Over 450,000 Australians are currently living with dementia, and about 7 in 10 people with dementia have Alzheimer’s disease, or AD. It is a neurodegenerative disorder that attacks brain cells, affecting brain function, memory and behaviour.
In new research published in the Journal of Extracellular Vesicles, Professor Andrew Hill and Dr Lesley Cheng, along with collaborators from the Florey Institute of Neuroscience and Mental Health and the University of Melbourne, have identified novel disease markers that are present in the brain and blood of individuals with AD.
AD is currently diagnosed by measuring memory impairment, and this is at a time when neurodegeneration may already be present.
Hill and Cheng believe that extracellular vesicles may hold the key to an early diagnosis.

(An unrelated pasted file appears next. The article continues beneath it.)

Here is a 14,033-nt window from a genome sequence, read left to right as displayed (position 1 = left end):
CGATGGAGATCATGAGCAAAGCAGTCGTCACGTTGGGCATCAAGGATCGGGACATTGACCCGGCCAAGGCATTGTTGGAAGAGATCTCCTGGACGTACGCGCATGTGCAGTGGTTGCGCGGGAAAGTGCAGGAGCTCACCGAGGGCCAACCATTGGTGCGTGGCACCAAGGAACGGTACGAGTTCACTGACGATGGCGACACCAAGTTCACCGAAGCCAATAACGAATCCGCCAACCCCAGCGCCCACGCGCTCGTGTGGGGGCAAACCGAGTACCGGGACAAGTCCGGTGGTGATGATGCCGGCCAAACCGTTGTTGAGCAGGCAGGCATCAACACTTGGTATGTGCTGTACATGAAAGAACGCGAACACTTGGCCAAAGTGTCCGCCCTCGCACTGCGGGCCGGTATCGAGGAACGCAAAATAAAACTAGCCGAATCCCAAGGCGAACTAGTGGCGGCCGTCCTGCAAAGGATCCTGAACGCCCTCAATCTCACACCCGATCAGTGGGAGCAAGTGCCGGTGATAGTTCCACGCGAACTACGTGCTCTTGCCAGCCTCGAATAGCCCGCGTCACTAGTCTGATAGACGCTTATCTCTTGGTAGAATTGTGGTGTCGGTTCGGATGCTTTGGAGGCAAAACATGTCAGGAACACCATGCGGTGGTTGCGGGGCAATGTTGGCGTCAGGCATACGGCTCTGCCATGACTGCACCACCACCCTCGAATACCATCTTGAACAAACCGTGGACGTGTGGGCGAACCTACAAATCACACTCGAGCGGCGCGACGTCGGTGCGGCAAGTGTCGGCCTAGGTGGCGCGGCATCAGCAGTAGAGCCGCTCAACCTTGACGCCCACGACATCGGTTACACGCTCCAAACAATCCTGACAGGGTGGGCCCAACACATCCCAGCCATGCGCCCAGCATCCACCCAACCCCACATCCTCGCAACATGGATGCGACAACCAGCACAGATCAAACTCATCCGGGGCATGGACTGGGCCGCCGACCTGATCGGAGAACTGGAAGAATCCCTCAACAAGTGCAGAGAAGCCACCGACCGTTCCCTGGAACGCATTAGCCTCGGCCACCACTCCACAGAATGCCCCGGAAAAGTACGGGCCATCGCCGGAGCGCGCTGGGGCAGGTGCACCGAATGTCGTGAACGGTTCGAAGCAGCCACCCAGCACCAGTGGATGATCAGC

“Extracellular vesicles are particles that are secreted by cells,” explains Cheng. “They end up in the bloodstream where they can be collected and isolated. They are packed with protein and genetic cargo, and contain markers that can indicate particular disease states.”
The research team isolated extracellular vesicles from post-mortem brain tissues obtained from healthy individuals and those with AD. The disease markers they found in the brain tissue were also present in the extracellular vesicles isolated in the blood.
“Previous studies have been unable to correlate disease markers with AD-related brain pathology,” says Cheng. “Our research, however, has detected the same markers in the brain and blood.”
Cheng says that understanding the pre-clinical stages of AD, and the associated markers, will aid the development of a blood based diagnostic test.
“Our discovery may improve our ability to detect AD within a timeframe that allows for early therapeutic intervention, and make a difference to the health and wellbeing of people living with the disease,” she says.